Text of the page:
But, Martin tells me, it could have been a whole lot worse.
“It was good that I landed on my left side and not face first,” he says. “I’ve had so many crashes as a pro that I automatically curled up and prepared myself for the crash in less than a second.”
I ask if he felt emotional in the days following his brush with death?
“You always hear about such crashes that happen to other people but you don’t think it will happen to you,” he answers. “But then it happens to you.
“If I’d been going five kph faster, or if I’d hit the car straight on, or if I wasn’t wearing a helmet…” he says, trailing off, the silent ellipsis expressing his feelings more than words ever could.
Miraculously, after only one week indoors with his bike on a home trainer, he was back doing light training on the road.
Within three weeks he was fit enough to return to racing and by the end of May had finally notched his first win of the season in the stage four time trial at the Tour of Belgium, propelling him to overall victory.
But the hex returned at the Dauphiné Libéré in June, when he hit the deck on stage three and was diagnosed with a blood infection.
He somehow recovered the next day to run a rampant Wiggins close in the 53km time trial, but on the penultimate day cracked on the climb up the Joux Plane to blow a tilt at the overall.
No matter. Every race – even the upcoming Tour de France, starting in Belgium – was serving only as preparation for Martin’s sole aim for the season, the London Olympics.
Yes, he aimed to take the maillot jaune in the prologue and then go for stage wins on the two long time trials but there was no point, he says, “trying to get into the top five at the Tour and then be exhausted for the Games.”
His hopes were dashed again when he punctured before the first time check of the 6.4km circuit of Liège, to finish a horribly disappointing 45th.
“I thought it really can’t get any worse,” he says.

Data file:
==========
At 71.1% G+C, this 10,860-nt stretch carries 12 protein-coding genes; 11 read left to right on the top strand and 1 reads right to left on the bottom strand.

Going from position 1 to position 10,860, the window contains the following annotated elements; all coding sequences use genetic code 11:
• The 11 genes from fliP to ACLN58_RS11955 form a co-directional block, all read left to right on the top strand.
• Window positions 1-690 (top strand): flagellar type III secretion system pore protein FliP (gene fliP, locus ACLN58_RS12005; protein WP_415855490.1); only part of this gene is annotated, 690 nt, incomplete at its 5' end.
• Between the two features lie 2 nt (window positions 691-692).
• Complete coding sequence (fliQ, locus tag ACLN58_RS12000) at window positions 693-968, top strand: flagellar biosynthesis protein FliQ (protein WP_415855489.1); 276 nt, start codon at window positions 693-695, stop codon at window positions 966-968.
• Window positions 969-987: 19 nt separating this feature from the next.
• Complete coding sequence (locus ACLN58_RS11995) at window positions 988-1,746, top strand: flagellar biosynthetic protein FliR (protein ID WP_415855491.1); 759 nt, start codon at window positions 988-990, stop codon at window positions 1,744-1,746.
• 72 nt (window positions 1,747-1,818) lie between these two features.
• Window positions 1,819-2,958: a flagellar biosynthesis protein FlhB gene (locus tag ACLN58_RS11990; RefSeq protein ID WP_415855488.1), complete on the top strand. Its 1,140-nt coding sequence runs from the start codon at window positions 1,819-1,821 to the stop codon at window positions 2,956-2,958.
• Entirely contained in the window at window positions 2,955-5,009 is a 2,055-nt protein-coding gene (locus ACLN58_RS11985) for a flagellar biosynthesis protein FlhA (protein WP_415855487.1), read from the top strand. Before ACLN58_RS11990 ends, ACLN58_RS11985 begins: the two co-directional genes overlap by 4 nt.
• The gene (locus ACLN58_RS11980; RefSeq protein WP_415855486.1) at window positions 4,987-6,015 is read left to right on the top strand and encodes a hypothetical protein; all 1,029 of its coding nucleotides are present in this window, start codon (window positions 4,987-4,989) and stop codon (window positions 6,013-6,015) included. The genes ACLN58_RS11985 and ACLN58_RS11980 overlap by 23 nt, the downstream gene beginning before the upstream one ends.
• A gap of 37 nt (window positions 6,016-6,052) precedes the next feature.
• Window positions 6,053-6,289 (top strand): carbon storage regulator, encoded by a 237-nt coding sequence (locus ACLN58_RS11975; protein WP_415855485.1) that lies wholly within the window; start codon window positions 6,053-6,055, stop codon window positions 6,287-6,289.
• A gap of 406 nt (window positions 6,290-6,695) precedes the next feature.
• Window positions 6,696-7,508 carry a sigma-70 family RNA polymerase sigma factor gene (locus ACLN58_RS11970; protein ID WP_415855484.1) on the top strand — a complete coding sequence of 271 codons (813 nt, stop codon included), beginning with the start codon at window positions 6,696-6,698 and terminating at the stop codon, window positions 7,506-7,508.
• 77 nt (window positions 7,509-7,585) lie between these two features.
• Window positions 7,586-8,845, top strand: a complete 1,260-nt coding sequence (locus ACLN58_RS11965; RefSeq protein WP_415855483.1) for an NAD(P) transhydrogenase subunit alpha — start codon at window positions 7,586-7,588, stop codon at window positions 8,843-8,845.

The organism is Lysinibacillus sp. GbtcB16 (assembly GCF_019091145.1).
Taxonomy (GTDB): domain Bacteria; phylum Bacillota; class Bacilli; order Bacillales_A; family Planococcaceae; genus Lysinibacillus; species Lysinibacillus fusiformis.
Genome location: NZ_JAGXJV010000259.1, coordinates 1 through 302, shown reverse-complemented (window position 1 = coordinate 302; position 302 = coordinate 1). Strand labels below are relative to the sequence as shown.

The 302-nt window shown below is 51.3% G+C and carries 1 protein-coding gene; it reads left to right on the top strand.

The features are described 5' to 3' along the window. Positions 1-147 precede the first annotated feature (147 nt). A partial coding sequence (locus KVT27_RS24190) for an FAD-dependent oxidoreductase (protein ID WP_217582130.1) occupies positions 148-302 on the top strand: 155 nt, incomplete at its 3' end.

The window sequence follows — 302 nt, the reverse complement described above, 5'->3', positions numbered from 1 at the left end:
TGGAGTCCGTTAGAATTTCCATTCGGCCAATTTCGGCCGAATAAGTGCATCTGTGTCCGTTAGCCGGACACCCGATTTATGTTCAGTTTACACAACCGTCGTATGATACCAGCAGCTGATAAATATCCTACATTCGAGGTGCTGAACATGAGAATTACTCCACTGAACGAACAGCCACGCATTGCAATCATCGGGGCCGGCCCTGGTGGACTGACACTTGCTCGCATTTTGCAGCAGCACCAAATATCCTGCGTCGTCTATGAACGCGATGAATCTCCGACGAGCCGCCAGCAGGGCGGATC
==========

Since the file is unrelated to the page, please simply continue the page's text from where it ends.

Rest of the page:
But it did – a mere 24 hours later on the first stage proper, and just 11km out of Liège. With the breakaway group of the day already gone and the peloton ambling along the road to Seraing, Robbie Hunter hit a pothole, lost hold of his handlebars and went flying.
Martin, on the South African’s wheel, tumbled over the Garmin-Sharp rider. He “immediately knew something was badly wrong.”
Dangling off the back of the field all day in agony, he bravely limped to the finish. A hospital X-ray confirmed the crushing news: a fracture of the cashew-nut-sized scaphoid bone in his left wrist. His Tour was over.
But Martin refused to go home. “I wanted to stay until the first long time trial,” he explains. “I also wanted to support the team.
“If I’d just quit then, it would have been a disaster for team morale. I thought we could find a way to protect the wrist. Why not at least try?”
And so he soldiered on for another week to Arc-et-Senans for stage nine’s time trial. He cut a sorry figure on the start ramp, his wrist encased in a plastic cast, but despite another flat tyre in the first few kilometres still managed an admirable 12th place.
It was the end of one race and the beginning of another: he had only three weeks to get fit for the Olympic time trial.
“As a kid I remember watching the Olympics on TV,” he says. “And I dreamed that one day I could participate and maybe even win a medal.”
Tony Martin was born on April 23 1985, in Cottbus, a small university city 130km south east of Berlin, close to the border with Poland.